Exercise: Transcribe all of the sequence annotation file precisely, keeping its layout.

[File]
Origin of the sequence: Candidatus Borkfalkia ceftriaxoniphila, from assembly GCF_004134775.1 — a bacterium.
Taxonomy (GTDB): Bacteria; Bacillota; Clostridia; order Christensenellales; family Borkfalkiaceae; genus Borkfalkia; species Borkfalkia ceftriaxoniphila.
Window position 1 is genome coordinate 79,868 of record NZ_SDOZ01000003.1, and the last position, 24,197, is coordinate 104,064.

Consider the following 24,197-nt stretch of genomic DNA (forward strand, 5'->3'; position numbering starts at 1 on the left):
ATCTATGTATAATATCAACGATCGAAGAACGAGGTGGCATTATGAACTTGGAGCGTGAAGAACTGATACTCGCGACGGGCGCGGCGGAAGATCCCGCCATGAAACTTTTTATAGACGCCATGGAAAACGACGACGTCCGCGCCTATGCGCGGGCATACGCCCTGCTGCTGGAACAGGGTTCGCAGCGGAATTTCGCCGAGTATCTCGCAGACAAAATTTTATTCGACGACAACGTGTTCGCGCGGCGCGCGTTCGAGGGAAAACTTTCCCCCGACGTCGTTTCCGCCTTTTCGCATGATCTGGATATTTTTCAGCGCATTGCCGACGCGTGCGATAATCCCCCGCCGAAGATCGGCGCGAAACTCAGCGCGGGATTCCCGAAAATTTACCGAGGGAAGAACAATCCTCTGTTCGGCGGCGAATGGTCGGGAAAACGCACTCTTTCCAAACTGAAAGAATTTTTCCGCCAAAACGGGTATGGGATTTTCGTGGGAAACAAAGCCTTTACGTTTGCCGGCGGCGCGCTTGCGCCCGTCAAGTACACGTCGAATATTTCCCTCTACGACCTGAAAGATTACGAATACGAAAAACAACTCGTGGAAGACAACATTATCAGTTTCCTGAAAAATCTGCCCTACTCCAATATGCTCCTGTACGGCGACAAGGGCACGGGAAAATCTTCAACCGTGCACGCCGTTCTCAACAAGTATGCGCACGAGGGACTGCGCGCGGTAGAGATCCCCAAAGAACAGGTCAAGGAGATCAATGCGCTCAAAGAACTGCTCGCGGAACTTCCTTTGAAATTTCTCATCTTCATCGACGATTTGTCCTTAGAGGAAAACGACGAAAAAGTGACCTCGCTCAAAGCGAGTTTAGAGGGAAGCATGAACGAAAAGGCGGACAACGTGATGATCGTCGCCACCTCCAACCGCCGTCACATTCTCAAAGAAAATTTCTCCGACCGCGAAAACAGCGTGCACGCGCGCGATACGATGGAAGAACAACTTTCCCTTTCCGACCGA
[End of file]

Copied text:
Origin of the sequence: Candidatus Borkfalkia ceftriaxoniphila, from assembly GCF_004134775.1 — a bacterium.
Taxonomy (GTDB): Bacteria; Bacillota; Clostridia; order Christensenellales; family Borkfalkiaceae; genus Borkfalkia; species Borkfalkia ceftriaxoniphila.
Window position 1 is genome coordinate 79,868 of record NZ_SDOZ01000003.1, and the last position, 24,197, is coordinate 104,064.

Consider the following 24,197-nt stretch of genomic DNA (forward strand, 5'->3'; position numbering starts at 1 on the left):
ATCTATGTATAATATCAACGATCGAAGAACGAGGTGGCATTATGAACTTGGAGCGTGAAGAACTGATACTCGCGACGGGCGCGGCGGAAGATCCCGCCATGAAACTTTTTATAGACGCCATGGAAAACGACGACGTCCGCGCCTATGCGCGGGCATACGCCCTGCTGCTGGAACAGGGTTCGCAGCGGAATTTCGCCGAGTATCTCGCAGACAAAATTTTATTCGACGACAACGTGTTCGCGCGGCGCGCGTTCGAGGGAAAACTTTCCCCCGACGTCGTTTCCGCCTTTTCGCATGATCTGGATATTTTTCAGCGCATTGCCGACGCGTGCGATAATCCCCCGCCGAAGATCGGCGCGAAACTCAGCGCGGGATTCCCGAAAATTTACCGAGGGAAGAACAATCCTCTGTTCGGCGGCGAATGGTCGGGAAAACGCACTCTTTCCAAACTGAAAGAATTTTTCCGCCAAAACGGGTATGGGATTTTCGTGGGAAACAAAGCCTTTACGTTTGCCGGCGGCGCGCTTGCGCCCGTCAAGTACACGTCGAATATTTCCCTCTACGACCTGAAAGATTACGAATACGAAAAACAACTCGTGGAAGACAACATTATCAGTTTCCTGAAAAATCTGCCCTACTCCAATATGCTCCTGTACGGCGACAAGGGCACGGGAAAATCTTCAACCGTGCACGCCGTTCTCAACAAGTATGCGCACGAGGGACTGCGCGCGGTAGAGATCCCCAAAGAACAGGTCAAGGAGATCAATGCGCTCAAAGAACTGCTCGCGGAACTTCCTTTGAAATTTCTCATCTTCATCGACGATTTGTCCTTAGAGGAAAACGACGAAAAAGTGACCTCGCTCAAAGCGAGTTTAGAGGGAAGCATGAACGAAAAGGCGGACAACGTGATGATCGTCGCCACCTCCAACCGCCGTCACATTCTCAAAGAAAATTTCTCCGACCGCGAAAACAGCGTGCACGCGCGCGATACGATGGAAGAACAACTTTCCCTTTCCGACCGA